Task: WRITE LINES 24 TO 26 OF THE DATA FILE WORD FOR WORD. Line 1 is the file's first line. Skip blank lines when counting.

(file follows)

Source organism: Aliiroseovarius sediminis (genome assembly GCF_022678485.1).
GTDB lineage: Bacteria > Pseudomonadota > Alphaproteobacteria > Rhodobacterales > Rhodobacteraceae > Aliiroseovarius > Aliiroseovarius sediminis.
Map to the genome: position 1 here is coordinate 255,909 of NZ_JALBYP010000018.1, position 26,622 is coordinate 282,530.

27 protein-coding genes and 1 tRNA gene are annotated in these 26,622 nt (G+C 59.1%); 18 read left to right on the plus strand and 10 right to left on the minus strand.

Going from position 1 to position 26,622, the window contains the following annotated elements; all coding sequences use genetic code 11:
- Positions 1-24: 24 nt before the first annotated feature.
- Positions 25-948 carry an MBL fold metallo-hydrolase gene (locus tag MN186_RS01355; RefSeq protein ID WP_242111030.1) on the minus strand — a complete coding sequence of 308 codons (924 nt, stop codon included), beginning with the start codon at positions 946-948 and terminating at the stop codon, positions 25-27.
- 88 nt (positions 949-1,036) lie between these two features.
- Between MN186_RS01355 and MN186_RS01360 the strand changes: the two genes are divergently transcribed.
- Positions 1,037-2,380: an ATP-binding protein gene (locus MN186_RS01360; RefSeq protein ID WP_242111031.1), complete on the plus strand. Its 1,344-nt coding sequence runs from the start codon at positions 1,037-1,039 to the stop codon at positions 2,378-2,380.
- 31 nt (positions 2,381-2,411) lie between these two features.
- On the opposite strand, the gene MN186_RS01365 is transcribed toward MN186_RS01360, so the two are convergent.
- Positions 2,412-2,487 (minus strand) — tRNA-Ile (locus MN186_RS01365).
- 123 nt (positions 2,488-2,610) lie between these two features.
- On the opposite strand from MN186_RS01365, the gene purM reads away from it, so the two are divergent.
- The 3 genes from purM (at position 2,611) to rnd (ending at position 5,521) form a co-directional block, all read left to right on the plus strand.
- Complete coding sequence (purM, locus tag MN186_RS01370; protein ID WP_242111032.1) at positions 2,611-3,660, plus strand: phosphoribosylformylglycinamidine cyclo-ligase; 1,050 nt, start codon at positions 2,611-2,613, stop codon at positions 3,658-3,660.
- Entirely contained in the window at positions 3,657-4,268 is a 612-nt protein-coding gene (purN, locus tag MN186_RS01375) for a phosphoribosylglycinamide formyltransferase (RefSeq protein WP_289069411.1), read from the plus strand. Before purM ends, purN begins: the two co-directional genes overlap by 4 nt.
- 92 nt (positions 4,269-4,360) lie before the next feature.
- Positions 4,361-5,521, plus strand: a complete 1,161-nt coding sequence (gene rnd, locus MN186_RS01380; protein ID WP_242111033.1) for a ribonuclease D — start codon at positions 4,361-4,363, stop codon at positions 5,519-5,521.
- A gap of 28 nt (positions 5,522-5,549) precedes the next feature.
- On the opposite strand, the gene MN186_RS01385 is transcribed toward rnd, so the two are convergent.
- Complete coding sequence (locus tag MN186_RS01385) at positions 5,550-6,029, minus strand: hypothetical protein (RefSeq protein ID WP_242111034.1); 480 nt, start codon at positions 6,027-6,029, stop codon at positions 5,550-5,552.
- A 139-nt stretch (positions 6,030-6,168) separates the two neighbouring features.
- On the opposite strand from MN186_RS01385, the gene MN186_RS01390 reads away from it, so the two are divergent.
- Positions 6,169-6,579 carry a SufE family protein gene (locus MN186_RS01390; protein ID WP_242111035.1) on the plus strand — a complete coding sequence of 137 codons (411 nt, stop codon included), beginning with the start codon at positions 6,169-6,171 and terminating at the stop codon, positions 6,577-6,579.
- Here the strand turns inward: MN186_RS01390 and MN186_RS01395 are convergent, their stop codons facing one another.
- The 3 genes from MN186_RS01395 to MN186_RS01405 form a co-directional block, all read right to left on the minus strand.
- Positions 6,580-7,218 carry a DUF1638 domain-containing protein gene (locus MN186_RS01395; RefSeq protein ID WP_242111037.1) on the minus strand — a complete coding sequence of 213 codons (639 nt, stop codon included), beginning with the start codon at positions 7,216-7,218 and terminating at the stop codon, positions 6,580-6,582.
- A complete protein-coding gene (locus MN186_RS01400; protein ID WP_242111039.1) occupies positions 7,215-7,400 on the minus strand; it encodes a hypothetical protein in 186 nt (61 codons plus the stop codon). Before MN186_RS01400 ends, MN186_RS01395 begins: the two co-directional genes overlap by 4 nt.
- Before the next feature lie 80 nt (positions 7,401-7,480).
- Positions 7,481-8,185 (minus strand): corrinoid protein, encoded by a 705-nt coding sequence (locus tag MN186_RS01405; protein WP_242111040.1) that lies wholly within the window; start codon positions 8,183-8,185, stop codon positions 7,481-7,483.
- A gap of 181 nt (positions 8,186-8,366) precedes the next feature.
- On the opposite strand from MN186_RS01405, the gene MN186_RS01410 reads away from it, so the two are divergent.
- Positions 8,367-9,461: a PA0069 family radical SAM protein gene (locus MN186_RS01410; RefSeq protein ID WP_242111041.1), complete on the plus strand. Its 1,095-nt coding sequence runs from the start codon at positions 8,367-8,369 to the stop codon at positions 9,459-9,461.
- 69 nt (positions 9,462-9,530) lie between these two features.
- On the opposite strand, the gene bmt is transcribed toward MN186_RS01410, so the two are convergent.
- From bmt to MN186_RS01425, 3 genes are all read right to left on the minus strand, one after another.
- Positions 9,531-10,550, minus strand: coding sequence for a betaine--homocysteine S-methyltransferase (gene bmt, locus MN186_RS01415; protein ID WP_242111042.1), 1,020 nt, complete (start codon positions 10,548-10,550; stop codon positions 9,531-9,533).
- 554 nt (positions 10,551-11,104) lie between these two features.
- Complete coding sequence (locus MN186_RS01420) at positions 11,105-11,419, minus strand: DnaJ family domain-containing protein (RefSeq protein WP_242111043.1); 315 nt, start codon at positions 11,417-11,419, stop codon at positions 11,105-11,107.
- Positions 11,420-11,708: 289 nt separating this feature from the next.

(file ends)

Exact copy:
- A 139-nt stretch (positions 6,030-6,168) separates the two neighbouring features.
- On the opposite strand from MN186_RS01385, the gene MN186_RS01390 reads away from it, so the two are divergent.
- Positions 6,169-6,579 carry a SufE family protein gene (locus MN186_RS01390; protein ID WP_242111035.1) on the plus strand — a complete coding sequence of 137 codons (411 nt, stop codon included), beginning with the start codon at positions 6,169-6,171 and terminating at the stop codon, positions 6,577-6,579.